For W’s second annual TV Portfolio, we asked 26 of the most sought-after names in television to pay homage to their favorite small-screen characters by stepping into their shoes.
WandaVision was the first television show produced by Marvel Studios, and any gamble Disney+ took to make the series happen immediately paid off. At one point during its nine-episode run, WandaVision was the most popular streamed show in the world (beaten only recently by another Marvel series, Loki). The suburbia-set series received critical acclaim, snagging 23 Emmy nominations—one of those for Elizabeth Olsen, who was nominated for Outstanding Lead Actress in a Limited or Anthology Series or Movie for her performance as the titular Wanda—and convinced even the biggest Marvel skeptics to buy into its delicious plot.
It might come as a surprise, then, that Olsen doesn’t really watch that much contemporary television herself. But who could blame the actress, when most of her time is spent filming scenes for the Marvel Cinematic Universe as Wanda Maximoff (also known as the Scarlet Witch), a wielder of chaos magic who materializes in the small town of Westview—first as a 1950s-era housewife married to a humanlike robot named Vision (played by Paul Bettany), then as a ’60s housewife, then a ’70s housewife, and so on. When the actress does watch television, though, she prefers to get into some of those older shows, like Murder, She Wrote, which she chose to re-create above, and, of course, episodes of ’90s sitcoms like Full House, of which there was no dearth in the actress’s childhood.
How did WandaVision come to you? You had already played the character Wanda Maximoff in the Avengers films, but WandaVision was a whole other ball game.
My contract with Marvel was done. Kevin Feige, who runs Marvel, had me come into his office, and he pitched me WandaVision. I loved the concept of it, but I was terrified of a new streaming service—that is now Disney+.
Did you know the entire concept going in, or was it revealed to you over time?
He told me that he wanted to create a story about Wanda Maximoff manipulating reality to mimic the sitcoms that she grew up with in order to comfort herself. He wanted it to be kind of trippy, for it to feel like a sitcom, but twisted, kind of Twilight Zone-y. That reminded me of Twilight Zone: The Movie, where there’s a boy who is obsessed with television, has a horrible family, and he conjures up a bunny that kills his whole family. It’s really wacky. I just thought, It would be incredible if we do anything that’s a piece of that.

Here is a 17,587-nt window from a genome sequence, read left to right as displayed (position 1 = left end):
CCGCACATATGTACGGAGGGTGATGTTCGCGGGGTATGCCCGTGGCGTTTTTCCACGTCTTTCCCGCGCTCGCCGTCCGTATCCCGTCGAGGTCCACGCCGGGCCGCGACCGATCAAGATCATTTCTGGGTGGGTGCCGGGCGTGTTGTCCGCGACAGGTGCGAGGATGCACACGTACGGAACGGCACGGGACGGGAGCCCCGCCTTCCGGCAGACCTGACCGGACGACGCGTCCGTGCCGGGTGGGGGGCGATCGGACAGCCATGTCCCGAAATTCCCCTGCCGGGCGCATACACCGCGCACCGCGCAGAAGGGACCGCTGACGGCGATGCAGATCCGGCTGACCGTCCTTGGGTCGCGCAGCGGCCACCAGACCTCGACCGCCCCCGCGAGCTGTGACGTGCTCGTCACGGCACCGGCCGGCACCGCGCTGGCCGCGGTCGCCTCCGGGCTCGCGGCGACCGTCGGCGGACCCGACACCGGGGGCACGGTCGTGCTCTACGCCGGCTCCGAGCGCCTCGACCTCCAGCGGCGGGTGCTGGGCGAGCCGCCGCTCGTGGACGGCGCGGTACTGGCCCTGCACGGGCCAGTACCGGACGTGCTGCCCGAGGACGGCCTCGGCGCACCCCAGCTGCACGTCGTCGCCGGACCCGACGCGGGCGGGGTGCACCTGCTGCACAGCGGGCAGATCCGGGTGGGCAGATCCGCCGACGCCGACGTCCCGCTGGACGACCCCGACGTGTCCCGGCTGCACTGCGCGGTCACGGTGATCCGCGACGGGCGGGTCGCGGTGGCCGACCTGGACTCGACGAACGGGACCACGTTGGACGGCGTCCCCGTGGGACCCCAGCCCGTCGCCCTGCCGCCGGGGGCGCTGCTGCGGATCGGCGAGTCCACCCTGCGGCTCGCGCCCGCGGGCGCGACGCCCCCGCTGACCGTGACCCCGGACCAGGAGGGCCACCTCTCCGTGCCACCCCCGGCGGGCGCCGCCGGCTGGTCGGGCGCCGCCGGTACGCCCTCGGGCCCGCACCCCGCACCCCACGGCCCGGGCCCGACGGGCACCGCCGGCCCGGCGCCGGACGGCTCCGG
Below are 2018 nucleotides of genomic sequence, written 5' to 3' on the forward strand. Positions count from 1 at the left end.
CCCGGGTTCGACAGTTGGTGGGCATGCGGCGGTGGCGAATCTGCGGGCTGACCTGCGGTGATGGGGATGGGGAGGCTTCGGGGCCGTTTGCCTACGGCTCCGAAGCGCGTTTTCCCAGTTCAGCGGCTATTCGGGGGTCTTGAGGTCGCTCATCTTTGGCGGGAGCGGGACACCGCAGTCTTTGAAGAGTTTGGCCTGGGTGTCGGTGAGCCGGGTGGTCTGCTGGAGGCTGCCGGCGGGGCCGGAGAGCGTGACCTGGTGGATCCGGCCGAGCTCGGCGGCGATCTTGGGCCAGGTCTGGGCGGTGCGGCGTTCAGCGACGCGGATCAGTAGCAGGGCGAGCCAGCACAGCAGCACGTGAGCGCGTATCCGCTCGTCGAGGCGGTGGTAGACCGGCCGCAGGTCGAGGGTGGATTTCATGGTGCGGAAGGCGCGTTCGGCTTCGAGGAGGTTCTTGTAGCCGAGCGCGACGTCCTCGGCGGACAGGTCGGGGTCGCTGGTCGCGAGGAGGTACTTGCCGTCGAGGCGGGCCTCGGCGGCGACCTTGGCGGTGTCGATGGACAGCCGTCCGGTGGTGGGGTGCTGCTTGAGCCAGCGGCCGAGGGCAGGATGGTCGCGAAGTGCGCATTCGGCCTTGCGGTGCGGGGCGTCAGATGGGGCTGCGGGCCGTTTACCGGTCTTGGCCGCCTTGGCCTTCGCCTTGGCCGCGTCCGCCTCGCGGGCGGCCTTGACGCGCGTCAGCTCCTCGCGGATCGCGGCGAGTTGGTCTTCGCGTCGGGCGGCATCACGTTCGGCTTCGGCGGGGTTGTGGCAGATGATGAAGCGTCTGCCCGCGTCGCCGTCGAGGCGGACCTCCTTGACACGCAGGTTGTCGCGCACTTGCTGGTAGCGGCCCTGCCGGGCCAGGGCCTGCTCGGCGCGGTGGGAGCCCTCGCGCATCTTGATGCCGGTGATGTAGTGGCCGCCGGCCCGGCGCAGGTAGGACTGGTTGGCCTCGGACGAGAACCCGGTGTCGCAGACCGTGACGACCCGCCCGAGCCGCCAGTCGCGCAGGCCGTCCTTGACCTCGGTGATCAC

Were you personally a fan of I Love Lucy and other old sitcoms?
Yeah, I watched Nick at Nite all the time. I loved I Love Lucy, Laverne & Shirley. I didn’t like The Brady Bunch, but I loved the Brady Bunch sequel movies. That made me excited to get to reference The Brady Bunch [in WandaVision].
Did you shoot the episodes in order, or did you go back and forth between the 1950s and ’60s?
We tried to film everything in order. The exteriors, though, we hopped around. Our fences, the color of the houses, the flowers all look different from decade to decade. Luckily, it was pretty contained, but it really was sad to wrap the sitcom. We wrapped it when Paul and I and Kathryn [Hahn] and Teyonah [Parris] were filming the ’70s opening montage to the Brady Bunch theme, and that was how he wrapped it—in six bizarre outfits, with a pregnant belly on a tandem bike.
Did you keep anything from the set?
I’m not a keeper, because I feel like I’m not allowed to [keep things]. I feel like everything goes into some box that they hide from everyone, then maybe eventually they’ll retire and reuse shit. I have no idea.
I thought you might keep Wanda’s apron!
That would have been a really impractical apron. It was made out of gauze. Anything would bleed right through it.